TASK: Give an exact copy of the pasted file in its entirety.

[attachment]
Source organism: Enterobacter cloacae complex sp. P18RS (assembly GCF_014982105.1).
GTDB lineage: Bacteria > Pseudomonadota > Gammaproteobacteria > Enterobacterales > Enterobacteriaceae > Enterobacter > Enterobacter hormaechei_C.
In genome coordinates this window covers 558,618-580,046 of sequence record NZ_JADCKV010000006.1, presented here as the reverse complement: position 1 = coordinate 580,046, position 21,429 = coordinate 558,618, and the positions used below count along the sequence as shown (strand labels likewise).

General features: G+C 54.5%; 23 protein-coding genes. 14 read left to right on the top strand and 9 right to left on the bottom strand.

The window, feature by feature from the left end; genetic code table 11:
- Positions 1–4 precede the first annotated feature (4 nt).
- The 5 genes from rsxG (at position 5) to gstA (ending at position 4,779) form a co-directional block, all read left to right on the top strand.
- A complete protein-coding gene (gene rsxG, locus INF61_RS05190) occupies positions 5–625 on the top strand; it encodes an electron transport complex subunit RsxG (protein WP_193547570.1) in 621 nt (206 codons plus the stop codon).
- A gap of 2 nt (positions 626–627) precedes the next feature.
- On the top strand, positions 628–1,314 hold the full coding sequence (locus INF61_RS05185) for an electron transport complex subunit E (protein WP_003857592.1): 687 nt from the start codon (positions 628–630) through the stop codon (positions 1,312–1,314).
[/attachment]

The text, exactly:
Source organism: Enterobacter cloacae complex sp. P18RS (assembly GCF_014982105.1).
GTDB lineage: Bacteria > Pseudomonadota > Gammaproteobacteria > Enterobacterales > Enterobacteriaceae > Enterobacter > Enterobacter hormaechei_C.
In genome coordinates this window covers 558,618-580,046 of sequence record NZ_JADCKV010000006.1, presented here as the reverse complement: position 1 = coordinate 580,046, position 21,429 = coordinate 558,618, and the positions used below count along the sequence as shown (strand labels likewise).

General features: G+C 54.5%; 23 protein-coding genes. 14 read left to right on the top strand and 9 right to left on the bottom strand.

The window, feature by feature from the left end; genetic code table 11:
- Positions 1–4 precede the first annotated feature (4 nt).
- The 5 genes from rsxG (at position 5) to gstA (ending at position 4,779) form a co-directional block, all read left to right on the top strand.
- A complete protein-coding gene (gene rsxG, locus INF61_RS05190) occupies positions 5–625 on the top strand; it encodes an electron transport complex subunit RsxG (protein WP_193547570.1) in 621 nt (206 codons plus the stop codon).
- A gap of 2 nt (positions 626–627) precedes the next feature.
- On the top strand, positions 628–1,314 hold the full coding sequence (locus INF61_RS05185) for an electron transport complex subunit E (protein WP_003857592.1): 687 nt from the start codon (positions 628–630) through the stop codon (positions 1,312–1,314).